Rocky Mountain Lodgepole Pine Forest) http://www1.dnr.wa.gov/nhp/refdesk/communities/pdf/eia/rm_lodgepole.pdf

  5. I’m not a big fan of clearcuts but, at least the one in the picture looks like it was carried out well. I don’t see a lot of gouges or soil movement. It looks like enough was left on the ground to carry it through until plants get re-established. I also saw clearcuts in the Biscuit Fire that didn’t burn…. right next to untouched old growth, with 100% mortality. Rare, but not that rare.

  6. With 34 years experience in the U.S. Forest Service I must suggest that the clear-cutting proposed by the FS is a short range solution that will only exacerbate the problem in the future. Certainly the proposed action will reduce current fuel levels for immediate reductions in fire hazards. The areas treated will regenerate with pioneer species of single age classes and single species in most cases. Diversity will be lost for centuries. The best approach is to focus on maximizing diversity by developing prescriptions for the unique individual forest communities. The first step is to identify these unique communities which are determined by the physical characteristics of the land, such as soil types, soil characteristics, slope position, aspect. slope, etc. This is what I call, “Reading the Land”. Individual prescriptions are then developed for each unit and designed to create healthy vigorous and unique stands of trees. We can not bomb-proof our forested lands but we can reduce the risk of catastrophic events by focusing on maximizing diversity. When we are finally able to observe the complexity of creation, the complexity of nature, the complexity of our forests; we will be able to professionally manage our remaining valuable forested lands. FORESTS are a mosaic of individual forest communities, constantly changing as a result of human demands on them. In 2007 the Report On Abuse, suggests that one single tree over a 50 years life cycle contributes $162,00.00 to the human environment. WHAT WE DO TO OUR FORESTS WE DO TO OURSELVES! My website presents information intended to help our forest scientists change the future of management of our remaining valuable forest lands.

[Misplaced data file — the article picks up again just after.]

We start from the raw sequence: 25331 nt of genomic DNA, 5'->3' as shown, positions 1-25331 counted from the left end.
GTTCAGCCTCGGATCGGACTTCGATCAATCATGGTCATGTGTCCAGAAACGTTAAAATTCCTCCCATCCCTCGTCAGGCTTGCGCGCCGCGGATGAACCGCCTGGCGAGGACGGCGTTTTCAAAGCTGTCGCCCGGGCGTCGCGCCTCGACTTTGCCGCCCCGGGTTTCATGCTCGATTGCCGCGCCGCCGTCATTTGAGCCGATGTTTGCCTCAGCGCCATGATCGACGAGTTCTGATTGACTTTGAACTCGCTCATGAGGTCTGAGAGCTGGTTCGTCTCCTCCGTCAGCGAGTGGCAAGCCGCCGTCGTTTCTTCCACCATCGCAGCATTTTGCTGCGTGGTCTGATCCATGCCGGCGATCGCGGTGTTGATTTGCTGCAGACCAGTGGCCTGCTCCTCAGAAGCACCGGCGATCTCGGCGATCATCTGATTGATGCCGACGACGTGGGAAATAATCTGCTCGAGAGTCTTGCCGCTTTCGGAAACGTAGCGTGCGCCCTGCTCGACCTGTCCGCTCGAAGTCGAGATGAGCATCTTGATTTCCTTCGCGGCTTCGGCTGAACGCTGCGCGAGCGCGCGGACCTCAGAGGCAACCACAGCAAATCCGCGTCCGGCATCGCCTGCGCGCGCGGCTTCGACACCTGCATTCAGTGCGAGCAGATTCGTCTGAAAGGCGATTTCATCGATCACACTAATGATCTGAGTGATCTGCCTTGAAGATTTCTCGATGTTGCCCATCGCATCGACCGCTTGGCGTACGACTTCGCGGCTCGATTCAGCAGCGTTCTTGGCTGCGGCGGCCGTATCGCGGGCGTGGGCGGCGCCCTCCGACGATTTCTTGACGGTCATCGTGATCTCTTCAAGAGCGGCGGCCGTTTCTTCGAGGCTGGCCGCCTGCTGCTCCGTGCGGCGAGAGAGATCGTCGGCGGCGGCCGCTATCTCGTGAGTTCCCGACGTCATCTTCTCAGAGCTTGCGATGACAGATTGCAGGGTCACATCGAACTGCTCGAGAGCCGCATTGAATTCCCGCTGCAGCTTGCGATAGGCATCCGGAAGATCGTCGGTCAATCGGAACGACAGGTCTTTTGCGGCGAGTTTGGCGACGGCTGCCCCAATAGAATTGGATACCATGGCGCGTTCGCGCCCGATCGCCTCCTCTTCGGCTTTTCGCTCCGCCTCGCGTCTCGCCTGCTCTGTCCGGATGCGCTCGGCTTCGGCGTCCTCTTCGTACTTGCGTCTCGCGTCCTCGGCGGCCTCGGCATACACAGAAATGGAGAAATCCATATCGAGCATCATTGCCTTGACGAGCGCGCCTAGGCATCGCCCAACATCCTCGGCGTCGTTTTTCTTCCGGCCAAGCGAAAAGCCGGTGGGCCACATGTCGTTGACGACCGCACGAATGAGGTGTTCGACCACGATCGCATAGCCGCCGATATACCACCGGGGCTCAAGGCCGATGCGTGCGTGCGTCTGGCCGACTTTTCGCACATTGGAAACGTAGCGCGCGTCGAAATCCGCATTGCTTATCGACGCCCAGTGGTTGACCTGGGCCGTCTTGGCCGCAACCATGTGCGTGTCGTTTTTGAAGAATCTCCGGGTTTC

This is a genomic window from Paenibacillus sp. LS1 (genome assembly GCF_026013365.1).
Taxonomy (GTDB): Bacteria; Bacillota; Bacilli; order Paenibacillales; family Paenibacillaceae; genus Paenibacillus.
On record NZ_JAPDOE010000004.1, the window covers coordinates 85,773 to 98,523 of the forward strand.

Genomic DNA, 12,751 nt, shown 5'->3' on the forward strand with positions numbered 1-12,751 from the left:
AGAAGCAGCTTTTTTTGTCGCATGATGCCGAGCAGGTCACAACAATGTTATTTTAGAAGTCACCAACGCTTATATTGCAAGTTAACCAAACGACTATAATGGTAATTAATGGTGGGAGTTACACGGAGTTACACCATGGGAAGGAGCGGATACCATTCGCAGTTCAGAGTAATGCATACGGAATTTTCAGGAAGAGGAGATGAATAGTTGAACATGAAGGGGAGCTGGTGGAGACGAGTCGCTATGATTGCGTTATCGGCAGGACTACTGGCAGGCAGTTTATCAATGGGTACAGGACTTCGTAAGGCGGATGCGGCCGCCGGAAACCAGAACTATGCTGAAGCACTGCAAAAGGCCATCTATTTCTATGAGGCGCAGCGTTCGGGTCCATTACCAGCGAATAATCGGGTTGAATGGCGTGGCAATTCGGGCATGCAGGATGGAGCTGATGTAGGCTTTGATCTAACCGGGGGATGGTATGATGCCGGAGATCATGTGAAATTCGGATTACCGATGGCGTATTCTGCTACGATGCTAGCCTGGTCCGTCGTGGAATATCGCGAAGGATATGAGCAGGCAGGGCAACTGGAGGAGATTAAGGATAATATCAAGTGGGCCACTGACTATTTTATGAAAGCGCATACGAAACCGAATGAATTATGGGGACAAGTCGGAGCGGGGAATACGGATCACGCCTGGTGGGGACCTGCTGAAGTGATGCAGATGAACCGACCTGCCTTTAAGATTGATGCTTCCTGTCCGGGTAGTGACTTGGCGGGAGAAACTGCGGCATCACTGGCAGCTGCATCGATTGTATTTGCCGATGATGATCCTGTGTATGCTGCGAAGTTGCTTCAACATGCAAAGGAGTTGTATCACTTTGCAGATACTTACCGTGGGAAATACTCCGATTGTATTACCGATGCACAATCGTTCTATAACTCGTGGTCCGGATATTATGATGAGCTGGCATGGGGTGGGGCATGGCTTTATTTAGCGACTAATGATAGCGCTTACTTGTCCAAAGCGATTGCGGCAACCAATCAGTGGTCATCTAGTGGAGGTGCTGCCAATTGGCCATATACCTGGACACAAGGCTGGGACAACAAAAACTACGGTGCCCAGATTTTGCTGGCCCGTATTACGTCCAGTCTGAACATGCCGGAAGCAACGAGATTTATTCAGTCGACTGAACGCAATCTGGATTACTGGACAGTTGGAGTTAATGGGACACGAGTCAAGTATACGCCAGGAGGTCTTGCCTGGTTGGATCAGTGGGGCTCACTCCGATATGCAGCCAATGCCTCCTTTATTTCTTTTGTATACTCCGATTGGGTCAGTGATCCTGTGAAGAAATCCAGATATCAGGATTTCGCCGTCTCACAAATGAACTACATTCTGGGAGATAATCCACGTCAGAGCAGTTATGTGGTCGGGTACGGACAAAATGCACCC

7. Brian, I think in some cases there is pretty much all lodgepole now on some sites. So if you want diversity in those cases, I guess you’d have to plant those species, and I’m not sure we really know how to do that very well on these high-elevation sites.. I wouldn’t put money into it… Lodgepole can be pretty successful at coming in compared to other species no matter whether you cut them all down or let them fall on their own or leave some that may or may not live. It depends on the site, like you said, but since folks have prescriptions for each site, I would assume they did consider that when they planned this (the one in the photo).

  8. “If they cut trees in an attempt to prevent wildfire, they’ll be criticized by those who’d rather see nature take its course. If they do nothing and a wildfire ignites, they’ll be blamed for that, too. Fitzwilliams says there’s science and emotion on all sides of the issue, and adds “we’re going to have to make some choices that are sometimes hard to swallow.””